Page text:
Phase change to 250MHz radio wave after propagation through the ionosphere.

GPS Scintillation

Severe scintillation of the GPS satellite signals can result in loss of satellite tracking, which degrades GPS positioning accuracy. Even when satellite tracking is maintained, scintillation can cause errors decoding the GPS data messages, cycle slips, and ranging errors. To predict the performance of GPS under different ionospheric conditions, phase screen techniques can be used to simulate the received signal on the ground. The figure below compares the measured (black) carrier-to-noise ratio of a GPS satellite signal and the results of a phase screen simulation (red) using the measured phase as a proxy for the phase screen. The phase screen model accurately reproduces the statistics of signal fluctuations, and in this case reproduces the temporal structure of the signal on a fade-by-fade basis.

Measured (black) carrier-to-noise ratio of a GPS satellite signal and the results of a phase screen simulation (red).

Radio Occultation Scintillation

Staff at the ISR have developed the Radio Occultation Scintillation Simulator (ROSS), which uses the multiple phase screen technique to simulate the forward-scatter of radio waves by irregularities in the equatorial ionosphere during radio occultation experiments. ROSS simulates propagation through equatorial plasma bubbles which are modeled as homogeneous turbulence modulated by spatial functions with local support. The figure below shows a comparison of the simulated signal intensity with the actual signal intensity measured by the CORISS instrument onboard the C/NOFS satellite.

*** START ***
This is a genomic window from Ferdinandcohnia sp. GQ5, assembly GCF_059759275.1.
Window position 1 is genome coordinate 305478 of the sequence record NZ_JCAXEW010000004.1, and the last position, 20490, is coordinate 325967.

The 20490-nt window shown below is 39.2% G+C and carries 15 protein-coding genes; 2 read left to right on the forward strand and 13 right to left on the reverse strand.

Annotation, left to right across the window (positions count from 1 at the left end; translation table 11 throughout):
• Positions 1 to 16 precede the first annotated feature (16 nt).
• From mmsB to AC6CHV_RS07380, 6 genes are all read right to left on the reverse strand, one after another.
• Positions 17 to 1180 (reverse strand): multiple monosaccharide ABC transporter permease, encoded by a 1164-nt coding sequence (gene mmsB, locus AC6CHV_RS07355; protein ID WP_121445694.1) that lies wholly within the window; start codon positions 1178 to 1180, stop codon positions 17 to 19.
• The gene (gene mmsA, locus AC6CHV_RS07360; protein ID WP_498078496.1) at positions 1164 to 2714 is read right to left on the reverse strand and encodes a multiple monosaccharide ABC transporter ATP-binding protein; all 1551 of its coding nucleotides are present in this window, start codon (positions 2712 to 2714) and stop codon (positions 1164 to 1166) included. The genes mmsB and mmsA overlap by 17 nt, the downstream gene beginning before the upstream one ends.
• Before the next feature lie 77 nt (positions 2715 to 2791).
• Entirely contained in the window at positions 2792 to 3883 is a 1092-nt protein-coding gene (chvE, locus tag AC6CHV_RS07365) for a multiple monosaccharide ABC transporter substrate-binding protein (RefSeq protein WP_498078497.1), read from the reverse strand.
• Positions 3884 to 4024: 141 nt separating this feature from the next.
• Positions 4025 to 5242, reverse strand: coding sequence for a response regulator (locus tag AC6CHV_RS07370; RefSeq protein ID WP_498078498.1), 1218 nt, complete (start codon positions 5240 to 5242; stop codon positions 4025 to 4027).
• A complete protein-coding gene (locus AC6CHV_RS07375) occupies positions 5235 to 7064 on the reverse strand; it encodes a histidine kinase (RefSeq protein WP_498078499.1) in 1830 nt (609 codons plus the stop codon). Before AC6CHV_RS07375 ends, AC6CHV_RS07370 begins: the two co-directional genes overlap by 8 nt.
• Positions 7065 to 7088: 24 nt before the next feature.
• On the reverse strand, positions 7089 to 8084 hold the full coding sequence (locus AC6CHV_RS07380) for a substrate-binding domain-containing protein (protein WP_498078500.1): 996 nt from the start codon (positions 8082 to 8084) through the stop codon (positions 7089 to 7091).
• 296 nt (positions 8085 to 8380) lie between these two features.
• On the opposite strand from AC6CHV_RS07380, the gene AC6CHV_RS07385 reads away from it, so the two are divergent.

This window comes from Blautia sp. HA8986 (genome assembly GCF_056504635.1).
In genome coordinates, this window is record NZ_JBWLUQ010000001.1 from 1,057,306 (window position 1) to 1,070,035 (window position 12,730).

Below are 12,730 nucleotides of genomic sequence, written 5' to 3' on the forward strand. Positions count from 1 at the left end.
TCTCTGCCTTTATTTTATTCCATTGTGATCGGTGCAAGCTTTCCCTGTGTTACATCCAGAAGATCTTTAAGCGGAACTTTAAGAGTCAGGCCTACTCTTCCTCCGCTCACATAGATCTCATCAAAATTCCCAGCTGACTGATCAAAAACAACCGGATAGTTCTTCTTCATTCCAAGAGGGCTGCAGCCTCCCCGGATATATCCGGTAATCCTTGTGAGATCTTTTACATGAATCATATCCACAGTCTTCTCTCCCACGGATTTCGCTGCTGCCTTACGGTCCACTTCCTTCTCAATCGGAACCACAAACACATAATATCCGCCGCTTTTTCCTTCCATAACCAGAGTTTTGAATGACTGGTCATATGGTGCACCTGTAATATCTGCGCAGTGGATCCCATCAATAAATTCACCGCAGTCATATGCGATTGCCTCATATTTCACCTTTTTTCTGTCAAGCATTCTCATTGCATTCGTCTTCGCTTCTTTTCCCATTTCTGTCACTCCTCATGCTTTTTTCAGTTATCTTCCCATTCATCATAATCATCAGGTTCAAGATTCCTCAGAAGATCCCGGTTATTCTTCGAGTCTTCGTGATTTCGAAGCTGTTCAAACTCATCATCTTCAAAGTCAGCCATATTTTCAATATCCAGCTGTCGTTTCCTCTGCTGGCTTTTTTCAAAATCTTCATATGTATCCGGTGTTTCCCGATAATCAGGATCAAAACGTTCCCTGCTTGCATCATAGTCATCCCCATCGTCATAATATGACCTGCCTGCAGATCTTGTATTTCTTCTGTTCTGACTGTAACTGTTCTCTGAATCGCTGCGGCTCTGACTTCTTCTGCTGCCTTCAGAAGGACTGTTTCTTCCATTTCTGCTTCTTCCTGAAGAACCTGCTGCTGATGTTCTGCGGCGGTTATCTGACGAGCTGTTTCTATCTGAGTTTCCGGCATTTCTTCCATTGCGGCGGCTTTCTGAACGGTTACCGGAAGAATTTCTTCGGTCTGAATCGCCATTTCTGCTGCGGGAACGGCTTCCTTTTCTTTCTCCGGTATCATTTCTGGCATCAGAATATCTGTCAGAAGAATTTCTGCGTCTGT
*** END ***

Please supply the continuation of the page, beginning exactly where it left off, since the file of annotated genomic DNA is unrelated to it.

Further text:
Comparison of the simulated signal intensity with the actual signal intensity measured by the CORISS instrument on board the C/NOFS satellite.

Scintillation Impacts on Space Radar

Synthetic aperture radar (SAR) is a widely used remote sensing technique for continuously monitoring changes on the Earth’s surface from space. The superior resolution of the SAR technique is achieved by the coherent processing of multiple pulses transmitted by the radar as it moves in its orbit. This coherent processing creates a synthetic aperture, much larger than the aperture of the physical antenna, along the satellite track. Amplitude and phase fluctuations which decorrelate across the synthetic aperture, however, reduce the effective resolution of the SAR image. Staff at the ISR have developed the SAR Scintillation Simulator (SAR-SS), a phase screen technique for simulating the impact of small-scale ionospheric structure on SAR image formation and interferometry. The figure below compares simulated and actual imagery of the Amazon River Basin in Brazil measured by the PALSAR instrument onboard the ALOS satellite. The figure demonstrates that SAR-SS can reproduce the essential features of streaking and contrast degradation caused by small-scale structure in the ionosphere. The arrow points in the local magnetic field direction, which is closely related to the direction of the ionospheric streaks.  

Simulated and actual imagery of the Amazon Basin in Brazil measured by the PALSAR instrument on board the ALOS satellite.

Point of Contact for this project is Charles Carrano.